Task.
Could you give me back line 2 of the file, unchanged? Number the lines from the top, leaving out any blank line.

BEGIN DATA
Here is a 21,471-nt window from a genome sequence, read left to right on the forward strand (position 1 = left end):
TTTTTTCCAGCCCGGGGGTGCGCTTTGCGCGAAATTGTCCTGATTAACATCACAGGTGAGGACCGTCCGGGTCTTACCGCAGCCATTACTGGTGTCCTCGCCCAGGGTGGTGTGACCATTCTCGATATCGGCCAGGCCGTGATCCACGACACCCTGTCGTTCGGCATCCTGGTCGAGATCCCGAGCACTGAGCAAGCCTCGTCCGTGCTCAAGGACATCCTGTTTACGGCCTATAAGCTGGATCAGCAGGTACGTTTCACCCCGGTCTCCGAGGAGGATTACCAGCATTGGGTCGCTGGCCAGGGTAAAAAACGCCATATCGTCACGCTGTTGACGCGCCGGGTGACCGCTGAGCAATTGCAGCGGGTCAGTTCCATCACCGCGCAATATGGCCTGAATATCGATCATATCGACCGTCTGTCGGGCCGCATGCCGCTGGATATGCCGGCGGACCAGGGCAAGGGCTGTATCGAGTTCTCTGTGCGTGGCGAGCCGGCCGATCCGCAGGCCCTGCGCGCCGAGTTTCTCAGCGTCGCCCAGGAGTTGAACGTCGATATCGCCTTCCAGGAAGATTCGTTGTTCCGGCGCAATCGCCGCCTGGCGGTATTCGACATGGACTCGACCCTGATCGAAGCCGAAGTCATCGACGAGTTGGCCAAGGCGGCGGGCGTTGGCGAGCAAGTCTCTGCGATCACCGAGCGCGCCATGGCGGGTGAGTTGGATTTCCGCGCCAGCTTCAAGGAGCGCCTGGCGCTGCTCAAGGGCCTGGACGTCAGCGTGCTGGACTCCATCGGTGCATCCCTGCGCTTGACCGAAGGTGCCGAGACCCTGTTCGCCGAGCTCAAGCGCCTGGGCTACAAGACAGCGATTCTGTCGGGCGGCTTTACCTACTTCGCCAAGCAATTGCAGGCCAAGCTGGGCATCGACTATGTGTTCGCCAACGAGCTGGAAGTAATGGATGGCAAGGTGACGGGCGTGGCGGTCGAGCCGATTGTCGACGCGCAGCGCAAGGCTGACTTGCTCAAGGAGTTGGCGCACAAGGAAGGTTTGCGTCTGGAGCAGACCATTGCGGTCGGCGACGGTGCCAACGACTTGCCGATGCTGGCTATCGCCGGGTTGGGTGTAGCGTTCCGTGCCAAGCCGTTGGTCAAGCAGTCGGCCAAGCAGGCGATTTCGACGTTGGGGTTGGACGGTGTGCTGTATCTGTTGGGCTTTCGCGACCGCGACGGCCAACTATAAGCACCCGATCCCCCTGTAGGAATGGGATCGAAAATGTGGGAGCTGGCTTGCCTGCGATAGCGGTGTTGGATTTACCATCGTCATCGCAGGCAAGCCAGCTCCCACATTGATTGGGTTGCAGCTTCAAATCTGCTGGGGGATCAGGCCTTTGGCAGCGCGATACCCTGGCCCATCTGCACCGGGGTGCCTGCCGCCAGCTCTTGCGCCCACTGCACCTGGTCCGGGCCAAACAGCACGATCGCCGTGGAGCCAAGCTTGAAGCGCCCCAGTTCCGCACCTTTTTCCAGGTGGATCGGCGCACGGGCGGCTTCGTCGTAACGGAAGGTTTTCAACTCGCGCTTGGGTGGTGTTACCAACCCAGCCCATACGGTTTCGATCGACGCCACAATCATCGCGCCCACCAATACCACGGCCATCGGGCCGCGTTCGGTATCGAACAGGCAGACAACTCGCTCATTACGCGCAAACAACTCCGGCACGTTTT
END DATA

TTTTTTCCAGCCCGGGGGTGCGCTTTGCGCGAAATTGTCCTGATTAACATCACAGGTGAGGACCGTCCGGGTCTTACCGCAGCCATTACTGGTGTCCTCGCCCAGGGTGGTGTGACCATTCTCGATATCGGCCAGGCCGTGATCCACGACACCCTGTCGTTCGGCATCCTGGTCGAGATCCCGAGCACTGAGCAAGCCTCGTCCGTGCTCAAGGACATCCTGTTTACGGCCTATAAGCTGGATCAGCAGGTACGTTTCACCCCGGTCTCCGAGGAGGATTACCAGCATTGGGTCGCTGGCCAGGGTAAAAAACGCCATATCGTCACGCTGTTGACGCGCCGGGTGACCGCTGAGCAATTGCAGCGGGTCAGTTCCATCACCGCGCAATATGGCCTGAATATCGATCATATCGACCGTCTGTCGGGCCGCATGCCGCTGGATATGCCGGCGGACCAGGGCAAGGGCTGTATCGAGTTCTCTGTGCGTGGCGAGCCGGCCGATCCGCAGGCCCTGCGCGCCGAGTTTCTCAGCGTCGCCCAGGAGTTGAACGTCGATATCGCCTTCCAGGAAGATTCGTTGTTCCGGCGCAATCGCCGCCTGGCGGTATTCGACATGGACTCGACCCTGATCGAAGCCGAAGTCATCGACGAGTTGGCCAAGGCGGCGGGCGTTGGCGAGCAAGTCTCTGCGATCACCGAGCGCGCCATGGCGGGTGAGTTGGATTTCCGCGCCAGCTTCAAGGAGCGCCTGGCGCTGCTCAAGGGCCTGGACGTCAGCGTGCTGGACTCCATCGGTGCATCCCTGCGCTTGACCGAAGGTGCCGAGACCCTGTTCGCCGAGCTCAAGCGCCTGGGCTACAAGACAGCGATTCTGTCGGGCGGCTTTACCTACTTCGCCAAGCAATTGCAGGCCAAGCTGGGCATCGACTATGTGTTCGCCAACGAGCTGGAAGTAATGGATGGCAAGGTGACGGGCGTGGCGGTCGAGCCGATTGTCGACGCGCAGCGCAAGGCTGACTTGCTCAAGGAGTTGGCGCACAAGGAAGGTTTGCGTCTGGAGCAGACCATTGCGGTCGGCGACGGTGCCAACGACTTGCCGATGCTGGCTATCGCCGGGTTGGGTGTAGCGTTCCGTGCCAAGCCGTTGGTCAAGCAGTCGGCCAAGCAGGCGATTTCGACGTTGGGGTTGGACGGTGTGCTGTATCTGTTGGGCTTTCGCGACCGCGACGGCCAACTATAAGCACCCGATCCCCCTGTAGGAATGGGATCGAAAATGTGGGAGCTGGCTTGCCTGCGATAGCGGTGTTGGATTTACCATCGTCATCGCAGGCAAGCCAGCTCCCACATTGATTGGGTTGCAGCTTCAAATCTGCTGGGGGATCAGGCCTTTGGCAGCGCGATACCCTGGCCCATCTGCACCGGGGTGCCTGCCGCCAGCTCTTGCGCCCACTGCACCTGGTCCGGGCCAAACAGCACGATCGCCGTGGAGCCAAGCTTGAAGCGCCCCAGTTCCGCACCTTTTTCCAGGTGGATCGGCGCACGGGCGGCTTCGTCGTAACGGAAGGTTTTCAACTCGCGCTTGGGTGGTGTTACCAACCCAGCCCATACGGTTTCGATCGACGCCACAATCATCGCGCCCACCAATACCACGGCCATCGGGCCGCGTTCGGTATCGAACAGGCAGACAACTCGCTCATTACGCGCAAACAACTCCGGCACGTTTT